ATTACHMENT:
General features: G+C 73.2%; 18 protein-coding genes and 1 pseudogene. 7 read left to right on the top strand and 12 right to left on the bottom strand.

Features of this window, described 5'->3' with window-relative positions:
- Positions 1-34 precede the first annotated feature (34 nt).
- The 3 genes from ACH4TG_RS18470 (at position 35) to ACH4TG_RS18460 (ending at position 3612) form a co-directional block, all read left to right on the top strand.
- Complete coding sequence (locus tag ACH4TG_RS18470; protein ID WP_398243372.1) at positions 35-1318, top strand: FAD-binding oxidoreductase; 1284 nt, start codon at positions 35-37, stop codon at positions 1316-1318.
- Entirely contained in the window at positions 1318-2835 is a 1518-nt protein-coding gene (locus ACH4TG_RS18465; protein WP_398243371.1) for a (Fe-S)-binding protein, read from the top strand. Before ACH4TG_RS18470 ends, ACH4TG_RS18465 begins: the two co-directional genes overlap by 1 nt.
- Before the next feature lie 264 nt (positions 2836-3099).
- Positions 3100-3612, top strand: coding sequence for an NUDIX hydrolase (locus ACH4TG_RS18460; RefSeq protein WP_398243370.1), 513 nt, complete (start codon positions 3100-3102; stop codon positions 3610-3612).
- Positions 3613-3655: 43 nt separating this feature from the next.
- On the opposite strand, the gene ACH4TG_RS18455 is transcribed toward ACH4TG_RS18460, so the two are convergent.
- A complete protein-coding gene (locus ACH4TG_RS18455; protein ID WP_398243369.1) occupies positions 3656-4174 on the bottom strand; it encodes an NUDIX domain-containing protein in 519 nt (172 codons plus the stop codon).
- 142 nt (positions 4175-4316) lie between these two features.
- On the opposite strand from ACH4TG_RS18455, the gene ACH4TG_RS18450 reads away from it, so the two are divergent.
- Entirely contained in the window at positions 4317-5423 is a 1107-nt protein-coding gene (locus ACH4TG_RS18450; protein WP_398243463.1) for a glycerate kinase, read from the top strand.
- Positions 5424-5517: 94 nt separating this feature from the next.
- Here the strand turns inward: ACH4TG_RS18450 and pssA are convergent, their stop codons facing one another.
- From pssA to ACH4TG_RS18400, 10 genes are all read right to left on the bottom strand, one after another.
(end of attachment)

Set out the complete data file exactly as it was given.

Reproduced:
General features: G+C 73.2%; 18 protein-coding genes and 1 pseudogene. 7 read left to right on the top strand and 12 right to left on the bottom strand.

Features of this window, described 5'->3' with window-relative positions:
- Positions 1-34 precede the first annotated feature (34 nt).
- The 3 genes from ACH4TG_RS18470 (at position 35) to ACH4TG_RS18460 (ending at position 3612) form a co-directional block, all read left to right on the top strand.
- Complete coding sequence (locus tag ACH4TG_RS18470; protein ID WP_398243372.1) at positions 35-1318, top strand: FAD-binding oxidoreductase; 1284 nt, start codon at positions 35-37, stop codon at positions 1316-1318.
- Entirely contained in the window at positions 1318-2835 is a 1518-nt protein-coding gene (locus ACH4TG_RS18465; protein WP_398243371.1) for a (Fe-S)-binding protein, read from the top strand. Before ACH4TG_RS18470 ends, ACH4TG_RS18465 begins: the two co-directional genes overlap by 1 nt.
- Before the next feature lie 264 nt (positions 2836-3099).
- Positions 3100-3612, top strand: coding sequence for an NUDIX hydrolase (locus ACH4TG_RS18460; RefSeq protein WP_398243370.1), 513 nt, complete (start codon positions 3100-3102; stop codon positions 3610-3612).
- Positions 3613-3655: 43 nt separating this feature from the next.
- On the opposite strand, the gene ACH4TG_RS18455 is transcribed toward ACH4TG_RS18460, so the two are convergent.
- A complete protein-coding gene (locus ACH4TG_RS18455; protein ID WP_398243369.1) occupies positions 3656-4174 on the bottom strand; it encodes an NUDIX domain-containing protein in 519 nt (172 codons plus the stop codon).
- 142 nt (positions 4175-4316) lie between these two features.
- On the opposite strand from ACH4TG_RS18455, the gene ACH4TG_RS18450 reads away from it, so the two are divergent.
- Entirely contained in the window at positions 4317-5423 is a 1107-nt protein-coding gene (locus ACH4TG_RS18450; protein WP_398243463.1) for a glycerate kinase, read from the top strand.
- Positions 5424-5517: 94 nt separating this feature from the next.
- Here the strand turns inward: ACH4TG_RS18450 and pssA are convergent, their stop codons facing one another.
- From pssA to ACH4TG_RS18400, 10 genes are all read right to left on the bottom strand, one after another.